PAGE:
• Swedenborg’s 1714 Airplane

    By Henry Soderberg

    Anticipating the modern airplane by more than 150 years, Swedish scientist and theologian Emanuel Swedenborg (1688-1772) developed one of the earliest functional designs for a flying machine. Aviation expert Henry Soderberg examines Swedenborg's design from an aviation perspective and discusses its place in the history of flight. Read more

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Though better known for his theological writings, Swedish scientist and visionary Emanuel Swedenborg (1688-1772) was also an inventor who was extraordinarily ahead of his time. One of his early designs, circa 1714, was “a machine to fly in the air” — anticipating the modern airplane by more than 150 years. With its oval, fixed “sail,” Swedenborg’s contribution soars above its predecessors with its simple, workable design.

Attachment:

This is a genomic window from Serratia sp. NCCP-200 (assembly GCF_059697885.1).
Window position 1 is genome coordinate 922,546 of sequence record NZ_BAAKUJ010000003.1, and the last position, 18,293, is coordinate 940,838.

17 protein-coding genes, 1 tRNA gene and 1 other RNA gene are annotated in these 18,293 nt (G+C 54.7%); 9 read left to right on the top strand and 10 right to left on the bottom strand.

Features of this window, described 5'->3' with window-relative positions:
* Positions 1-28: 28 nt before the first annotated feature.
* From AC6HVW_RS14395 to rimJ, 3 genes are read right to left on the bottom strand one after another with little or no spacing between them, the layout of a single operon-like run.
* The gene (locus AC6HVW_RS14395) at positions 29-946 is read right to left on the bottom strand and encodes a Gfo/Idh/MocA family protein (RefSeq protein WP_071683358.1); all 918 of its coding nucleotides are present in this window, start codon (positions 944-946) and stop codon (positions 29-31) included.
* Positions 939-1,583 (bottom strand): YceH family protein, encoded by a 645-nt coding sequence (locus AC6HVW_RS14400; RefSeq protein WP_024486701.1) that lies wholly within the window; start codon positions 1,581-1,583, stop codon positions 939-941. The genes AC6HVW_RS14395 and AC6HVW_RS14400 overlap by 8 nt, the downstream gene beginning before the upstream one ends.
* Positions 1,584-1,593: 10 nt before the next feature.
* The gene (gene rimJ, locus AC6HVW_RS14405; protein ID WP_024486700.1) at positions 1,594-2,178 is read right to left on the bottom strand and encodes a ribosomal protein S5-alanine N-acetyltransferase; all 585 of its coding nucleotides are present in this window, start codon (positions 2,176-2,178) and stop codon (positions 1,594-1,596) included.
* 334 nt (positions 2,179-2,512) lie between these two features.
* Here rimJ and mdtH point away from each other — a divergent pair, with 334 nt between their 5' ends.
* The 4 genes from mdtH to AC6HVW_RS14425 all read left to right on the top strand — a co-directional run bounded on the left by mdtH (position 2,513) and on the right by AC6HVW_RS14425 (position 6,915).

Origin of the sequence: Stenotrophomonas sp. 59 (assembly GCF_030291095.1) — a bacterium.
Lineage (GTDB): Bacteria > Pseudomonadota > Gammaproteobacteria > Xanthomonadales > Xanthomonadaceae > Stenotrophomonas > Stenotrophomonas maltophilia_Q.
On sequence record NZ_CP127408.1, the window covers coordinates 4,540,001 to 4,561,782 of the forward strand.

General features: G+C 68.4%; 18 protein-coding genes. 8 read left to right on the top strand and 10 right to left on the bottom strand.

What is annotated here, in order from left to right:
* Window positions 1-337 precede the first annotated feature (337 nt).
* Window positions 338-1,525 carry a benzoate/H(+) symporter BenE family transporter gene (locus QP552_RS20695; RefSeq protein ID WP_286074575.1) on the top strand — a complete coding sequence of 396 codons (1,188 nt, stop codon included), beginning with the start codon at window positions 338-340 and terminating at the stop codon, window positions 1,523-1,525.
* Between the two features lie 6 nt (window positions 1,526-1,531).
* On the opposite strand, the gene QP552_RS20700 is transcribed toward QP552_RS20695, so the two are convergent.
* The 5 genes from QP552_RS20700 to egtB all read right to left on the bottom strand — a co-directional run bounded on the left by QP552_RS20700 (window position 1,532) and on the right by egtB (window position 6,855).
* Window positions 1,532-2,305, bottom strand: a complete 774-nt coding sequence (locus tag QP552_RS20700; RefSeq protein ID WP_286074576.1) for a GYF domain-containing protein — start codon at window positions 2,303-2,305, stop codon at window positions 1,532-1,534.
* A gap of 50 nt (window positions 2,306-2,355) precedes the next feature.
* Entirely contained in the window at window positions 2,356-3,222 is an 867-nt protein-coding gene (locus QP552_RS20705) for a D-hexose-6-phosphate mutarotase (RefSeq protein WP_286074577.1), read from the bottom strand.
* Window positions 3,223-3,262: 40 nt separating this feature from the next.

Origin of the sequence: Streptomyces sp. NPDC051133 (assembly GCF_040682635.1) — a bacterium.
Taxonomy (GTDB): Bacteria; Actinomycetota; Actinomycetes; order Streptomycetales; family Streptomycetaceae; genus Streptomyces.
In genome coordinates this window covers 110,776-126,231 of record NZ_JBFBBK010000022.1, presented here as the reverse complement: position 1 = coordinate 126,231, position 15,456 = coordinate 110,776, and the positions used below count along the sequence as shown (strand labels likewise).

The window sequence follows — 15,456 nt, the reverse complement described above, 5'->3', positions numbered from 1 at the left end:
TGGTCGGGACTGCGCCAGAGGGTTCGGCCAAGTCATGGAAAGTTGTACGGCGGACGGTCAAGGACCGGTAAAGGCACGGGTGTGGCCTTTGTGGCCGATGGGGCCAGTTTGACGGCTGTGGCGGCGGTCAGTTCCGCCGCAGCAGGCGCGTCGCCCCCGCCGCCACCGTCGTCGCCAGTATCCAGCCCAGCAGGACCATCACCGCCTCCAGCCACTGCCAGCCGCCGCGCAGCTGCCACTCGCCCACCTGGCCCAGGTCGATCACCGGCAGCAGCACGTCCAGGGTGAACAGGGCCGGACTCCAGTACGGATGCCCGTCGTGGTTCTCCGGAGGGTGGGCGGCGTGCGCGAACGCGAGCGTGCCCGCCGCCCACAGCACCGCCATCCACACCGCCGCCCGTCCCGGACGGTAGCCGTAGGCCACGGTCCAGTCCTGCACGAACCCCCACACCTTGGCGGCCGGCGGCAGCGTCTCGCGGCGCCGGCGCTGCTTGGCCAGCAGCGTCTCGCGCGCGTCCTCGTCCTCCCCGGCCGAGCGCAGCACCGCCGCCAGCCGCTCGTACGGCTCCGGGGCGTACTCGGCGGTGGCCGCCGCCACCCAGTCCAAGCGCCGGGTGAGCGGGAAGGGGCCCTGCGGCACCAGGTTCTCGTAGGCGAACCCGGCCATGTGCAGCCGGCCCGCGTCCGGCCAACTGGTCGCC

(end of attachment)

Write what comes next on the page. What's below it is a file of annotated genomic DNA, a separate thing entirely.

Henry Soderberg encountered this remarkable invention while research for a book on the history of flight. In this account Soderberg offers an overview on the dream of flight through the centuries and places Swedenborg at a pivotal point in aviation history.

About the Author

Henry Soderberg, born in Linkoping, Sweden, in 1916, was active in aviation throughout most of its formative years. In 1947, he joined the Swedish Civil Aviation Administration, specializing in air political matters, and represented the Swedish government to the United Nations special agency for civil aviation. He joined Scandinavian Airline Systems in 1966 as Director of IATA (International Air Transport Association) matters, and in 1969 became a vice president and chief of aeropolitcal and foreign affairs. He writes and lectures internationally on aviation and the history of flight.

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Henry Soderberg




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